As mentioned, there is very little in way of studies regarding the long term effects of using VR, at least on the eyes, nevermind the brain. Not that it’s advised to even use your VR headset for hours on end. Some have complained about “burn in” images on their eyes, as if the proximity of the screen and the focus on the pixels, have caused images to be burned into the user’s retina. Some doctors doubt that might have been the cause and see it as an outlier. Some companies, like Oculus for example, would even extol how VR is designed in such a way that the eyes are always on focus and looking at a distance, a more natural state than when looking at a monitor or smartphone screen.
Things, however, take a more serious note when children are involved. Given how “cool” VR will become in the coming months, children are most likely to want to experience it as well. Companies, in fact, are already starting to capitalize on that potential market. However, kids’ eyes are built differently than adults, especially those 7 years old and below. The interpupillary distance or IPD, the distance between the two pupils, are smaller in children, so they need to have differently calibrated headsets. Children are commonly regarded to be more susceptible to the effects of adverse VR, like dizziness. There might also be dangers of children developing double vision or other eye problems due to prolonged exposure to virtual reality. Again, there are few studies on this particular aspect of the technology and health, but it is best to err on the side of caution when young ones are involved.
Final Thoughts: Choose wisely
Far from being a risky technology, virtual reality is just too new to already have all the answers available, especially when it comes to health. That said, these are the very same questions that companies like Oculus and HTC have already asked themselves and their paid experts while making their devices. And this is how you separate the wheat from the chaff, so to speak. That free or cheap headset might be super enticing, but those who make these probably didn’t go through the same painstaking R&D as other companies did to deliver a headset that won’t instantly make you vomit. Even Google certifies Cardboard-based headsets with its stamp of approval. Even as a sort of appetizer, some of those might do more harm than good, both for your lunch and for VR as a whole, as they might give newcomers the wrong and traumatic idea about the whole VR experience.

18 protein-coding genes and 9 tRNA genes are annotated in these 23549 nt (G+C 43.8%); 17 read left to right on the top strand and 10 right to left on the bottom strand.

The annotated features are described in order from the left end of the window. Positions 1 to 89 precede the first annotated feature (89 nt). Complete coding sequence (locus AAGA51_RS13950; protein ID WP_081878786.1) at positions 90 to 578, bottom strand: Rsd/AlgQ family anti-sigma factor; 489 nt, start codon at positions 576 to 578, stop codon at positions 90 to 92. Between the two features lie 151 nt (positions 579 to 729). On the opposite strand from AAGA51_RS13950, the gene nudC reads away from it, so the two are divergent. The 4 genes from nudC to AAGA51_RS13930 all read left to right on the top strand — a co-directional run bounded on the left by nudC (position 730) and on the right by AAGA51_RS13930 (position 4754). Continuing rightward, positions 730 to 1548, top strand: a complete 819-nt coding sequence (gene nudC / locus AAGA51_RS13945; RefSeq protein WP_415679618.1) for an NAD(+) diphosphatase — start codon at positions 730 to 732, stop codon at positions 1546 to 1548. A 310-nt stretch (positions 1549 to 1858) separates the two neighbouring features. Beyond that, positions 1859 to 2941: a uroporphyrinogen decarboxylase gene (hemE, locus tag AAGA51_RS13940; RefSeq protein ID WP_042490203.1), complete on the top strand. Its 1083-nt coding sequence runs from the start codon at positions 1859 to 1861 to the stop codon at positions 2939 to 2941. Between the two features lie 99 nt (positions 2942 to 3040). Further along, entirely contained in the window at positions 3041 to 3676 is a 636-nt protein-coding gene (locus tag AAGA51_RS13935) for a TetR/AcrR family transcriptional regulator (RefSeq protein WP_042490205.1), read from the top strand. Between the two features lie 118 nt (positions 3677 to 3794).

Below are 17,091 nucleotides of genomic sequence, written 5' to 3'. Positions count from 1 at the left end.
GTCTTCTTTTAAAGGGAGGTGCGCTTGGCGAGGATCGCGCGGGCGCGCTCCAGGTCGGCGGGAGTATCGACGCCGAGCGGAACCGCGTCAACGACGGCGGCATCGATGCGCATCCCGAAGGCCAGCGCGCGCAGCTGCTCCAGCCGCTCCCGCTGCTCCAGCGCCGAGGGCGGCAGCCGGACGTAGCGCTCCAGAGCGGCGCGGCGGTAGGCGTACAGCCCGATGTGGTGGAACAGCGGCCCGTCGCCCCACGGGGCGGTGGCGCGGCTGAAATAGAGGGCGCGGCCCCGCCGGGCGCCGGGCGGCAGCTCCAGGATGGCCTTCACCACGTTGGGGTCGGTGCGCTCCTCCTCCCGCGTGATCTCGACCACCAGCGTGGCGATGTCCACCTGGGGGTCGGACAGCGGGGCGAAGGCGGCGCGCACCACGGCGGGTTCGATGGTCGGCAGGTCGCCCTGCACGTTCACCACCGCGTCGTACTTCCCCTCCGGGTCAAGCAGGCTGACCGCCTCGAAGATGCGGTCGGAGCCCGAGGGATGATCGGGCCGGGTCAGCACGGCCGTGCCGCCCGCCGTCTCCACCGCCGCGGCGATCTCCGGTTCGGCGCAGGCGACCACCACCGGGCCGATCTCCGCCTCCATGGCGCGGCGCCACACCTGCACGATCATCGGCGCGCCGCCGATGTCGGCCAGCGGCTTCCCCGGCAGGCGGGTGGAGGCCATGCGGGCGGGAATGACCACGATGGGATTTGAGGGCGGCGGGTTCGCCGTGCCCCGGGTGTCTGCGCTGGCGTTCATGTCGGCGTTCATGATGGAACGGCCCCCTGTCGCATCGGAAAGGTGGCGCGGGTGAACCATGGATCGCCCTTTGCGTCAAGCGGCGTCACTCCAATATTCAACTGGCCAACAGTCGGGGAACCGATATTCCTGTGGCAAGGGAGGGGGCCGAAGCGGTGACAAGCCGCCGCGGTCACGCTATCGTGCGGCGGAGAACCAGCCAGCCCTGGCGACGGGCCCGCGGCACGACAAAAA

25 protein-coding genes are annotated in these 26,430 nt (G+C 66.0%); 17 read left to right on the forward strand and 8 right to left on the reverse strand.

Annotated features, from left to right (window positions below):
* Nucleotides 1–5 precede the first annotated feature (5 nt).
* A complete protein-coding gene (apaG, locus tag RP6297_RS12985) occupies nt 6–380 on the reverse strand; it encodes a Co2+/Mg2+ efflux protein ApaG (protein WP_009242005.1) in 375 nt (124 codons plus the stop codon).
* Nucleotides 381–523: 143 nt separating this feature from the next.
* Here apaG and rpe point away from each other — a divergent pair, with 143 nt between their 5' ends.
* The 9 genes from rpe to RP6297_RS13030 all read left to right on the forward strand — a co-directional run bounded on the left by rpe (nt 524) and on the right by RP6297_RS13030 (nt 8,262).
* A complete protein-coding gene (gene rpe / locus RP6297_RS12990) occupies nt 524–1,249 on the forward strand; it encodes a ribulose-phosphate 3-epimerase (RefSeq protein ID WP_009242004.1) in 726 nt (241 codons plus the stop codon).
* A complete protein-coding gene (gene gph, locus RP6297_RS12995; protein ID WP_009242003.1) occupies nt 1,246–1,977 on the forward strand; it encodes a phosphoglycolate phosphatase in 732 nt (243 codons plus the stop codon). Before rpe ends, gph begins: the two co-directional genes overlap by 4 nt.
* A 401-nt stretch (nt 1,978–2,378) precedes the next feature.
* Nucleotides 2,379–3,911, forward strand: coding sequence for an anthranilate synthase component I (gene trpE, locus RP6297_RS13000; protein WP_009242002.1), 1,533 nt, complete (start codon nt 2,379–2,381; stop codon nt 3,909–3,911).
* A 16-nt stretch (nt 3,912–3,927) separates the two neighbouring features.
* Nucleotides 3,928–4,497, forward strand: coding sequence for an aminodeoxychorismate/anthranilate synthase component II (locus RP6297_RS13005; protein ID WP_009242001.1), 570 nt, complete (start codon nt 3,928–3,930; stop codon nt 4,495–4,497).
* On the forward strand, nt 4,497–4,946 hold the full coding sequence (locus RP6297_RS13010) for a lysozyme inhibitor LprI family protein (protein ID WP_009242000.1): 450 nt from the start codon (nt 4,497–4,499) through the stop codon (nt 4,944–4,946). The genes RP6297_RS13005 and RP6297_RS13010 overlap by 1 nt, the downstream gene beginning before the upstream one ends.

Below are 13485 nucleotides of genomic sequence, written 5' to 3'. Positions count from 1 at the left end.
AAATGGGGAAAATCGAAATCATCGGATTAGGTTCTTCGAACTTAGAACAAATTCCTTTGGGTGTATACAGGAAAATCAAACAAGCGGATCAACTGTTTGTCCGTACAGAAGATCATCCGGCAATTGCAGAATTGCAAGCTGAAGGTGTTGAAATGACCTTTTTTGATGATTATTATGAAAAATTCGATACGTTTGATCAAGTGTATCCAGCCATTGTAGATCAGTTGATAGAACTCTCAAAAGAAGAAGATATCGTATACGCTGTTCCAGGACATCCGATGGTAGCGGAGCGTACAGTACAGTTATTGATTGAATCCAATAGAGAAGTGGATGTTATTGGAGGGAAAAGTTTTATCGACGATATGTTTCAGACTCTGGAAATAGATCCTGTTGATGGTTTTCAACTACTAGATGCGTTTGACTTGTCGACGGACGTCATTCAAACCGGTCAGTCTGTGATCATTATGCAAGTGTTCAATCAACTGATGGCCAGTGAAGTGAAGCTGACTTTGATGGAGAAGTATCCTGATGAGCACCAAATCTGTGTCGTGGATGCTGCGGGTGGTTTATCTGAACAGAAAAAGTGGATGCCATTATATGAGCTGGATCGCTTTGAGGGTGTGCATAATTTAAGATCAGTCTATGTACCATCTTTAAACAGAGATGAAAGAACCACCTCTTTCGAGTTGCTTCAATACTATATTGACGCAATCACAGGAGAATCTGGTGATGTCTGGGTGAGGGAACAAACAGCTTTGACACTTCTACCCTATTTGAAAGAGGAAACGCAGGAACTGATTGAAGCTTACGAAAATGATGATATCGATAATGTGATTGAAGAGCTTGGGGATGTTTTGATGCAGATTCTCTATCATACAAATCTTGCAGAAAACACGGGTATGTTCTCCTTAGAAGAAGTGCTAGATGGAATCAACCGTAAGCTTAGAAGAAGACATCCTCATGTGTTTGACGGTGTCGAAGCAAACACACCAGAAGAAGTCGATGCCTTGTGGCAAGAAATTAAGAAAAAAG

The same actually goes for the apps and games that you run in those headsets. A poorly made mobile app is a nuisance at best, but a poorly made VR game might be bad for your health. For now, VR app developers is pretty much an exclusive club but pretty soon, the doors will be opened wide and everyone will be invited.
In the end, with something as new as VR, it’s all about making smart choices, whether it be in the headset you buy, the apps you run, or even how long you use it. Virtual reality is truly an exceptional technology that could help revolutionize the way we do computing. But it is also novel and alien and some might be tempted to dive head first without caution. When in doubt, exercise common sense. Unfortunately, as proven by the lethal selfie stick, humans are apparently bad at that as well.